I'm keeping both eyes open in regards to election fraud. The Blue Lemur points out that the exit polls were pretty accurate in most states (and if anything gave Bush an edge) but that things don't add up in the swing states. And in Florida, it isn't touch screen systems that are in question, but optical scan machines:
EXPECTED votes would normally vary from the ACTUAL votes due to increased voter turnout by one party, Independents voting REP or DEM or other factors. What seems very odd in these numbers is that the increase in ACTUAL votes from EXPECTED votes has a striking pattern of being so much higher for REPs than that for DEMs in counties using optical scan voting machines, even when smaller counties are excluded from the analysis.
Click on the link for some interesting stats.

More general election fraud news here.

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As you can see I've been tweaking things and moving them around. I think things are going in the right (er, make that "correct") direction, but there is still plenty more to do. Like rethinking the "content" on the right side.

If things don't look quite right, try reloading and/or clearing out your cache. I noticed that Mozilla/Firefox doesn't pick up on style sheet changes without a reload, for example.

Let me know what you think...

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What was I saying? Terry Neal from the Washington Post:
It will be interested to see how the Democratic Party reacts. It can't easily fix the divide by compromising its positions on abortion, stem cell research and gay rights. When the GOP similarly found itself as the minority in an ideological wilderness, it didn't sell out, but instead found ways to present its ideas more effectively. Perhaps the next few years will lead to similar soul searching by the Democrats. Perhaps the party will come back stronger and more persuasive for the midterm elections in 2006 and the next presidential election in 2008. Only time will tell.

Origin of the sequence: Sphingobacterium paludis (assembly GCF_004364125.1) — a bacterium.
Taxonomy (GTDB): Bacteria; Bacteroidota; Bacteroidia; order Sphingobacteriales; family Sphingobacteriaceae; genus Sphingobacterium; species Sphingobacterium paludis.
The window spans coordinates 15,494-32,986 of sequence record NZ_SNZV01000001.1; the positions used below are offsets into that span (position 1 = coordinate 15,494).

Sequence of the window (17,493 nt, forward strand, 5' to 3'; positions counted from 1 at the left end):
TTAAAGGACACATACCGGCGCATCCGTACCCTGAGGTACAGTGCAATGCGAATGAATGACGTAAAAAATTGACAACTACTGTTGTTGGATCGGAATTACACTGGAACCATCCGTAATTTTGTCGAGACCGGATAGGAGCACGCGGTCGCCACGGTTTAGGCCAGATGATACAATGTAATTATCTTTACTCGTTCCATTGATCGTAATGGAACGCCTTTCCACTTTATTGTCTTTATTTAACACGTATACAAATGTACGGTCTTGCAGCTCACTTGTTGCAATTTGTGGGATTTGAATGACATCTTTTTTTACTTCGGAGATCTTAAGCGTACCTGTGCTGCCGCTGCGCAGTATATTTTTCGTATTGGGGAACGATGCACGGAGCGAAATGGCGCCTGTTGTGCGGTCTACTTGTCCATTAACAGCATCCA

This is what it's all about - framing the arguments in such a way that middle America can understand them. The Right is great at this. I can only hope that the Dems figure out how to address these things in the next 4 years.

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One more from that Washington Post chat:
New York, N.Y.: Hi, I think the thing most Dems are scratching their heads about is: How can we be so out of touch with the American people? Sure New Yorkers tend to be left, but how can we live in a country that has become so deeply right? Can it be true that the moral minority has become the moral majority?